History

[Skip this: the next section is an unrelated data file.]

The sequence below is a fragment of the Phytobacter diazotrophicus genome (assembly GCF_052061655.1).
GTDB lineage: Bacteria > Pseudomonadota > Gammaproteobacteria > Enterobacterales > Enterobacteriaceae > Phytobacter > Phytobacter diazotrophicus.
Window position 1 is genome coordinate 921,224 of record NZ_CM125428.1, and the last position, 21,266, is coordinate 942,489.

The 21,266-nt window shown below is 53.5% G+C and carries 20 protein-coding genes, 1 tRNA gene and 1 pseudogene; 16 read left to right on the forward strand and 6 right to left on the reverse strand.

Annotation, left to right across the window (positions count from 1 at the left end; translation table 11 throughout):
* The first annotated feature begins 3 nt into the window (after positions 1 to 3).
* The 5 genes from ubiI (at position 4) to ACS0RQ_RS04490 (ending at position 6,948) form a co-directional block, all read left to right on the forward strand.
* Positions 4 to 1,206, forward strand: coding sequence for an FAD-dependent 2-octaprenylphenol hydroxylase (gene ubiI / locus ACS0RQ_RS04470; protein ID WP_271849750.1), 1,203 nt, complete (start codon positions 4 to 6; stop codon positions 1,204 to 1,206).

The ornamental wooded and cottaged demesne at Burrenwood was conceived by Theodosia Hawkins-Magill (5 September 1743- 2 March 1817), the Countess of Clanwilliam, a great Ulster heiress and landowner, the daughter and heir of Robert Hawkins-Magill, of Gill Hall, Dromore, Co. Down. Having inherited her father's estates centred around Dromore and Rathfriland, as a child in 1747, she married Sir John Meade, 4th Bart., (Meade was ennobled in 1766 & 1776), in 1765. The house, a 6,170-square-foot (573 m 2), horseshoe shaped, rustic villa and cottage ornée, was built near Castlewellan in the late eighteenth century. It lies on some land conveniently half way between Theodosia Clanwilliam's mother's famous new house at Castle Ward, near Strangford Lough (the mother had married Bernard Ward after the early death of Robert Hawkins-Magill), the seventeenth century holdings of Alderman William Hawkins in and near Rathfriland, the infamous and similarly ancient Magill ancestral seat at Gill Hall, near Dromore, and the Greenore ferry which was caught by way of Newry, which at one time was plague ridden, avoidance of which is said to have been the incentive to build, in six weeks, the house by the Burren. The Countess's second son, the Hon. General Robert Meade (1772-1852), Colonel of the 12th Regiment, inherited the Rathfriland estate and the Burrenwood demesne which he extended; and it remained with his family for several further generations. In 1808 he had married Anne Louise (d.1853), daughter and heir of General Sir John Dalling, Bt. Burrenwood is comparable with the Swiss cottage at Cahir; Derrymore, Bessbrook, Newry, Co. Armagh ( National Trust); and the Petit hameau de la Reine at Versailles. All of which were in part inspired by Abbé Laugier, aka Marc-Antoine Laugier. It lies between the forest parks of Lords Clanbrassill and Roden's Tollymore and Lord Annesley's Castlewellan, beside the Mourne mountains (the inspiration for C. S. Lewis's Narnia) and just inland from Dundrum bay at Newcastle.